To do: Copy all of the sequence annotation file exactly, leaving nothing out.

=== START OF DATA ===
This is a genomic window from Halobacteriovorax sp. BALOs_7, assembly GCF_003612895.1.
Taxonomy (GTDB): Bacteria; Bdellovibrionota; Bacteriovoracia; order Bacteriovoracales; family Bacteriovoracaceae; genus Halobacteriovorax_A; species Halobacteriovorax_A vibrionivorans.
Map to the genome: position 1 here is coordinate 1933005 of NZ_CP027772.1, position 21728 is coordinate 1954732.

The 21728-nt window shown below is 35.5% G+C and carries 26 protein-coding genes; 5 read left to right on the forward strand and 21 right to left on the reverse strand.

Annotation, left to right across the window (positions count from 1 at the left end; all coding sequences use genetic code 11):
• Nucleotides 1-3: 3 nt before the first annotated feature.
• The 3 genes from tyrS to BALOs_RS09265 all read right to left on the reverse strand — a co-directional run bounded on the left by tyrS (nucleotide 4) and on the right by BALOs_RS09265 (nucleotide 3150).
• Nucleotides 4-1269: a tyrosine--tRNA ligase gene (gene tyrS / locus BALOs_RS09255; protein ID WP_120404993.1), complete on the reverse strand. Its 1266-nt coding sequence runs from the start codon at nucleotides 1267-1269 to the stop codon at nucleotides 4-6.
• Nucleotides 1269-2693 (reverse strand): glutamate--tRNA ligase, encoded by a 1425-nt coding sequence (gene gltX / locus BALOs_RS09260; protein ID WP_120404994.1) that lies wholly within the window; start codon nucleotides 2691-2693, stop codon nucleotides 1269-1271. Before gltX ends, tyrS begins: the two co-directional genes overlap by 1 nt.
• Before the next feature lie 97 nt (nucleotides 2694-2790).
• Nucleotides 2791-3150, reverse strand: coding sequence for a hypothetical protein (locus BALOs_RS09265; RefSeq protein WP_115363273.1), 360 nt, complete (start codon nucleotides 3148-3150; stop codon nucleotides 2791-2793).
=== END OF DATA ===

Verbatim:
This is a genomic window from Halobacteriovorax sp. BALOs_7, assembly GCF_003612895.1.
Taxonomy (GTDB): Bacteria; Bdellovibrionota; Bacteriovoracia; order Bacteriovoracales; family Bacteriovoracaceae; genus Halobacteriovorax_A; species Halobacteriovorax_A vibrionivorans.
Map to the genome: position 1 here is coordinate 1933005 of NZ_CP027772.1, position 21728 is coordinate 1954732.

The 21728-nt window shown below is 35.5% G+C and carries 26 protein-coding genes; 5 read left to right on the forward strand and 21 right to left on the reverse strand.

Annotation, left to right across the window (positions count from 1 at the left end; all coding sequences use genetic code 11):
• Nucleotides 1-3: 3 nt before the first annotated feature.
• The 3 genes from tyrS to BALOs_RS09265 all read right to left on the reverse strand — a co-directional run bounded on the left by tyrS (nucleotide 4) and on the right by BALOs_RS09265 (nucleotide 3150).
• Nucleotides 4-1269: a tyrosine--tRNA ligase gene (gene tyrS / locus BALOs_RS09255; protein ID WP_120404993.1), complete on the reverse strand. Its 1266-nt coding sequence runs from the start codon at nucleotides 1267-1269 to the stop codon at nucleotides 4-6.
• Nucleotides 1269-2693 (reverse strand): glutamate--tRNA ligase, encoded by a 1425-nt coding sequence (gene gltX / locus BALOs_RS09260; protein ID WP_120404994.1) that lies wholly within the window; start codon nucleotides 2691-2693, stop codon nucleotides 1269-1271. Before gltX ends, tyrS begins: the two co-directional genes overlap by 1 nt.
• Before the next feature lie 97 nt (nucleotides 2694-2790).
• Nucleotides 2791-3150, reverse strand: coding sequence for a hypothetical protein (locus BALOs_RS09265; RefSeq protein WP_115363273.1), 360 nt, complete (start codon nucleotides 3148-3150; stop codon nucleotides 2791-2793).